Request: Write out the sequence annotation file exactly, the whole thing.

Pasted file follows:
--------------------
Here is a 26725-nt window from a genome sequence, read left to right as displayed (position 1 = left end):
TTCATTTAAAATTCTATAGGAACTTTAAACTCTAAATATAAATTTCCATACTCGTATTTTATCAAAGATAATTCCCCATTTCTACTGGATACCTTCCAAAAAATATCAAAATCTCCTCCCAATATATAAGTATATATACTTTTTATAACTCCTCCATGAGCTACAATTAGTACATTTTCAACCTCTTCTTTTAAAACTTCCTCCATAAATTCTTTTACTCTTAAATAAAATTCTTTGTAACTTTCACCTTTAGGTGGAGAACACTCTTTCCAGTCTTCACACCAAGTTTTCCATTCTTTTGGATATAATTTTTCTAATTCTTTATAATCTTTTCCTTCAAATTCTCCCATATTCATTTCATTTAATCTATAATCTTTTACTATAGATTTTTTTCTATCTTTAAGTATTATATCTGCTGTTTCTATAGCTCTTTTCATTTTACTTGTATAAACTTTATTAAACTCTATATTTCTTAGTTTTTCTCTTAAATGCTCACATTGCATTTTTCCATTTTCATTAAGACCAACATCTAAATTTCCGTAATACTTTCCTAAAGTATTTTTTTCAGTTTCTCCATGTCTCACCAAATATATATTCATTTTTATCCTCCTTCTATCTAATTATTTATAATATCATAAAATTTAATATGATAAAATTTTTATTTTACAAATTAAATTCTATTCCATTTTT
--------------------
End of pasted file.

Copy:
Here is a 26725-nt window from a genome sequence, read left to right as displayed (position 1 = left end):
TTCATTTAAAATTCTATAGGAACTTTAAACTCTAAATATAAATTTCCATACTCGTATTTTATCAAAGATAATTCCCCATTTCTACTGGATACCTTCCAAAAAATATCAAAATCTCCTCCCAATATATAAGTATATATACTTTTTATAACTCCTCCATGAGCTACAATTAGTACATTTTCAACCTCTTCTTTTAAAACTTCCTCCATAAATTCTTTTACTCTTAAATAAAATTCTTTGTAACTTTCACCTTTAGGTGGAGAACACTCTTTCCAGTCTTCACACCAAGTTTTCCATTCTTTTGGATATAATTTTTCTAATTCTTTATAATCTTTTCCTTCAAATTCTCCCATATTCATTTCATTTAATCTATAATCTTTTACTATAGATTTTTTTCTATCTTTAAGTATTATATCTGCTGTTTCTATAGCTCTTTTCATTTTACTTGTATAAACTTTATTAAACTCTATATTTCTTAGTTTTTCTCTTAAATGCTCACATTGCATTTTTCCATTTTCATTAAGACCAACATCTAAATTTCCGTAATACTTTCCTAAAGTATTTTTTTCAGTTTCTCCATGTCTCACCAAATATATATTCATTTTTATCCTCCTTCTATCTAATTATTTATAATATCATAAAATTTAATATGATAAAATTTTTATTTTACAAATTAAATTCTATTCCATTTTT